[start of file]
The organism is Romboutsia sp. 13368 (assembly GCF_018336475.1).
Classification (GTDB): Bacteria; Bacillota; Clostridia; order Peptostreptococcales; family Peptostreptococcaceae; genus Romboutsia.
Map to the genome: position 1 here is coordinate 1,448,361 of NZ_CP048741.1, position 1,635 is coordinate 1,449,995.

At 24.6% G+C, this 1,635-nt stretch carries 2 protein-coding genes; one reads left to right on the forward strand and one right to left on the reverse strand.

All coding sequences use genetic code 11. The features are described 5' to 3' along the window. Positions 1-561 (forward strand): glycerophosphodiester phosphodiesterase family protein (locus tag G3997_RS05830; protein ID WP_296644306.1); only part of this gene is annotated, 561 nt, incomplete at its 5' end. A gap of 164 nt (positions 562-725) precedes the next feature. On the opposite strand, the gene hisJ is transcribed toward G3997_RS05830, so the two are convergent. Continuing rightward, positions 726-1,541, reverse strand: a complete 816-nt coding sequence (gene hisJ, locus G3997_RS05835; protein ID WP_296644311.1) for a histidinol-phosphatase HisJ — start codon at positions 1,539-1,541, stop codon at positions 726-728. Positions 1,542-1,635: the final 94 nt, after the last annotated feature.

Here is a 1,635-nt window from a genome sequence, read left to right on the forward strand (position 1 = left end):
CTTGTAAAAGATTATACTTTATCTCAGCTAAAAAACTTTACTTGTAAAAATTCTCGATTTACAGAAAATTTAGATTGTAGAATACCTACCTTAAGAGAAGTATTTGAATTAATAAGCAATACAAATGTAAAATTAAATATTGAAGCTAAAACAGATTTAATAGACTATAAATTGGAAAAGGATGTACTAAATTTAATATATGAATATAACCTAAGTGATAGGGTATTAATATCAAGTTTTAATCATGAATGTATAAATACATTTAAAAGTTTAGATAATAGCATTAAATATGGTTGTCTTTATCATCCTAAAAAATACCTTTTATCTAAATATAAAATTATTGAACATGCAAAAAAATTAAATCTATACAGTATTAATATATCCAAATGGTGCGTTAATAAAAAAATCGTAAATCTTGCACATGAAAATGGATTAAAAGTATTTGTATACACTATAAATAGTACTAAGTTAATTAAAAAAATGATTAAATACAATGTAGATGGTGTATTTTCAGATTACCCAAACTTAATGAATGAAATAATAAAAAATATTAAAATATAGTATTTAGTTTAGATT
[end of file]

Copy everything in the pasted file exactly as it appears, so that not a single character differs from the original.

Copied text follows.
The organism is Romboutsia sp. 13368 (assembly GCF_018336475.1).
Classification (GTDB): Bacteria; Bacillota; Clostridia; order Peptostreptococcales; family Peptostreptococcaceae; genus Romboutsia.
Map to the genome: position 1 here is coordinate 1,448,361 of NZ_CP048741.1, position 1,635 is coordinate 1,449,995.

At 24.6% G+C, this 1,635-nt stretch carries 2 protein-coding genes; one reads left to right on the forward strand and one right to left on the reverse strand.

All coding sequences use genetic code 11. The features are described 5' to 3' along the window. Positions 1-561 (forward strand): glycerophosphodiester phosphodiesterase family protein (locus tag G3997_RS05830; protein ID WP_296644306.1); only part of this gene is annotated, 561 nt, incomplete at its 5' end. A gap of 164 nt (positions 562-725) precedes the next feature. On the opposite strand, the gene hisJ is transcribed toward G3997_RS05830, so the two are convergent. Continuing rightward, positions 726-1,541, reverse strand: a complete 816-nt coding sequence (gene hisJ, locus G3997_RS05835; protein ID WP_296644311.1) for a histidinol-phosphatase HisJ — start codon at positions 1,539-1,541, stop codon at positions 726-728. Positions 1,542-1,635: the final 94 nt, after the last annotated feature.

Here is a 1,635-nt window from a genome sequence, read left to right on the forward strand (position 1 = left end):
CTTGTAAAAGATTATACTTTATCTCAGCTAAAAAACTTTACTTGTAAAAATTCTCGATTTACAGAAAATTTAGATTGTAGAATACCTACCTTAAGAGAAGTATTTGAATTAATAAGCAATACAAATGTAAAATTAAATATTGAAGCTAAAACAGATTTAATAGACTATAAATTGGAAAAGGATGTACTAAATTTAATATATGAATATAACCTAAGTGATAGGGTATTAATATCAAGTTTTAATCATGAATGTATAAATACATTTAAAAGTTTAGATAATAGCATTAAATATGGTTGTCTTTATCATCCTAAAAAATACCTTTTATCTAAATATAAAATTATTGAACATGCAAAAAAATTAAATCTATACAGTATTAATATATCCAAATGGTGCGTTAATAAAAAAATCGTAAATCTTGCACATGAAAATGGATTAAAAGTATTTGTATACACTATAAATAGTACTAAGTTAATTAAAAAAATGATTAAATACAATGTAGATGGTGTATTTTCAGATTACCCAAACTTAATGAATGAAATAATAAAAAATATTAAAATATAGTATTTAGTTTAGATT